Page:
Why were you drawn to the company?

I had just transitioned into the cannabis industry from caregiving and medication management for adults with dementia, and I was chomping at the bit to find clean, simple cannabis products on the shelves that I could feel good about recommending for medicinal use. The Universal Cannabis Tonic (formally known as the Cannabis Cure-All) was the ideal product for aging adults because of its multi-use quality and cost efficiency (especially important for those on a fixed income). As I became more intimately acquainted with the product I began to see all walks of life benefitting from the Tonic – and now every friend and family member I have is as devoted a fan as I am. 

What are the multiple uses the tincture can be used for?

The Universal Cannabis Tonic is marketed for “edible, topical or sensual” use so basically as an entirely organic edible/ tincture, a massage oil or pain-relieving topical, or as a weed lube! 

What sets the tinctures apart from other tinctures in the Oregon market?

The Tonic is unique in the way it’s made and the sources we use. Luminous is one of the only producers in the Oregon market (if not the only one) who makes an edible/ tincture product the old school way: simply steeping our organic cannabis flower material from the whole plant directly into the oils for infusion; instead of using a concentrate. This tried-and-true herbalist method works wonders for the fat-soluble cannabinoids to be efficiently carried by the oil.

Luminous Botanicals is also the first producer to be Sun + Earth Certified alongside the two farms we partner with, Green Source Gardens and East Fork Cultivars. The three tenets of this regenerative agriculture certification are earth care and cultivation, human empowerment, and community engagement. 

What do you believe makes the company special?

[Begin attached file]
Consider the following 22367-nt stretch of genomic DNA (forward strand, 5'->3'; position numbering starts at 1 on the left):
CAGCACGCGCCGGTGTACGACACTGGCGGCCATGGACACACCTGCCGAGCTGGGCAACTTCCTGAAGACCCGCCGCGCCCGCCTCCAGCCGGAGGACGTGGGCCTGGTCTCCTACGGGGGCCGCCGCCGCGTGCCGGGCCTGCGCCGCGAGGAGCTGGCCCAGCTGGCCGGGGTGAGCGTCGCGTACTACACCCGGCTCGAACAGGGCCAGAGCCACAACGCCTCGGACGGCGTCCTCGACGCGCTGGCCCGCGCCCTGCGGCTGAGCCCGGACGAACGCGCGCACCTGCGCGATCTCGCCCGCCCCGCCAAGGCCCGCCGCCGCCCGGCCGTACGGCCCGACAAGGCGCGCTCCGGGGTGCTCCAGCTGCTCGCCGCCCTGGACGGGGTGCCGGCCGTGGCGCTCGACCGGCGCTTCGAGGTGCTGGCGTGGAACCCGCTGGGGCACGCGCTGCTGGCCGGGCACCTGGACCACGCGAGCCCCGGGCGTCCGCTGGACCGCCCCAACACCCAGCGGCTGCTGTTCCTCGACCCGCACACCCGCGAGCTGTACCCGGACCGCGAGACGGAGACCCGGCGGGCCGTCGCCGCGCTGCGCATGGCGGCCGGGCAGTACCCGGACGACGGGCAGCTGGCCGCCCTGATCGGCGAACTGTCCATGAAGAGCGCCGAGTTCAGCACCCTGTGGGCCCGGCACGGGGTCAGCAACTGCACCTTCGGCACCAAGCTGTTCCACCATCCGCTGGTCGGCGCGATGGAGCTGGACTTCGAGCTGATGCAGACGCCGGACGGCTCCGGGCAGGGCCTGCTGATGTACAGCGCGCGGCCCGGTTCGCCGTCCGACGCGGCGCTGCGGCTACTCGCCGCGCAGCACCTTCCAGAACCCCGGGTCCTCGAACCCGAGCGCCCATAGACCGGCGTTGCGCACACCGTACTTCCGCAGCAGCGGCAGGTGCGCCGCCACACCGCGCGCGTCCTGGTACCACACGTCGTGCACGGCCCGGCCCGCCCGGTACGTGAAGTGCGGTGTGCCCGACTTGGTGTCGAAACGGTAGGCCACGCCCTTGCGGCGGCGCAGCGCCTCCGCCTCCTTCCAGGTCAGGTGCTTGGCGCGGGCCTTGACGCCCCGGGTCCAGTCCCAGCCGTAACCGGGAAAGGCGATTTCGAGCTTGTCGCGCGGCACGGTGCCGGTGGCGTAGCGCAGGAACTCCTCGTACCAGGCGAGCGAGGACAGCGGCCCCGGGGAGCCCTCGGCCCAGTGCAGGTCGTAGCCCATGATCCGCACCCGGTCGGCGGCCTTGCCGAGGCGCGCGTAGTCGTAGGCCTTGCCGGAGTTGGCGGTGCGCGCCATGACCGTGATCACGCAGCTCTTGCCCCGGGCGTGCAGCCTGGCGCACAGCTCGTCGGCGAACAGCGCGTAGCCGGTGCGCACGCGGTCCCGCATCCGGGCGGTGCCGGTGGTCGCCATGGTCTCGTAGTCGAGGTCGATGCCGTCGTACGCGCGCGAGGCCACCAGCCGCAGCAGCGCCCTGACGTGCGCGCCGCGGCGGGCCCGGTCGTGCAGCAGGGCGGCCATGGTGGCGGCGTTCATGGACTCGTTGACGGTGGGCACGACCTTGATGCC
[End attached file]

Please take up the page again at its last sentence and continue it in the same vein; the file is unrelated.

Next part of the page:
Simply, the people who run it. The owners, Sally and Devan, are mindful about every single decision they make and really respect the reality of the interconnectedness of all things. 

two bottles of luminous botanicals sky blend tinctureWhat is your favorite tincture blend, why, and how do you use it?

While most of my family and friends are Meadow fans, I am a Sky blend gal myself. For a while I ceremoniously had “Sky Blend Sundays” with my partner where we would indulge in our appropriate doses edibly, then do cannabis massages, and lastly of course use it as a pleasure enhancing oil for playtime together (I’m telling you…try it). But for the more vanilla days, Luminous released a small soft gel capsule version of Sky blend so those precious doses are the ideal sugar-free pick-me-up for me.

It’s good to keep in mind that when deciding which type of cannabis product works best for you, personal accountability is important. There are thousands of products on the market all claiming to offer similar results. What will ultimately work best for you is a relative experience and experimentation is key to find what will ultimately be beneficial for your specific condition. 


[1] “The Buyers – A Social History Of America’s Most Popular Drugs | Drug Wars | FRONTLINE,” PBS

[Online]. Available: [Accessed: 09-Jun-2020].

[2] “Marijuana Timeline | Busted – America’s War On Marijuana | FRONTLINE,” PBS. [Online]. Available: [Accessed: 09-Jun-2020].

[3] “Overcoming the Bell-Shaped Dose-Response … –” [Online]. Available: [Accessed: 09-Jun-2020].

[4] “Five Fallacies About Hemp,” Project CBD, 23-Apr-2020. [Online]. Available: [Accessed: 09-Jun-2020].

[5] “(PDF) Understanding dabs: Contamination concerns of cannabis concentrates and cannabinoid transfer during the act of dabbing,” ResearchGate. [Online]. Available: [Accessed: 09-Jun-2020].

[6] N. Bruni, C. Della Pepa, S. Oliaro-Bosso, E. Pessione, D. Gastaldi, and F. Dosio, “Cannabinoid Delivery 

Systems for Pain and Inflammation Treatment,” Molecules (Basel, Switzerland), 27-Sep-2018. [Online]. Available: [Accessed: 09-Jun-2020].

[7] Bartlett JA;van der Voort Maarschalk K; “Understanding the Oral Mucosal Absorption and Resulting 

Clinical Pharmacokinetics of Asenapine,” AAPS PharmSciTech. [Online]. Available: [Accessed: 09-Jun-2020].

[8] Tomida I, Azuara-Blanco A, House H, Flint M, Pertwee RG, Robson PJ. Effect of sublingual application of cannabinoids on intraocular pressure: a pilot study. J Glaucoma. 2006;15(5):349‐353. doi:10.1097/01.ijg.0000212260.04488.60

Image source 1: 

Kimzy Nanney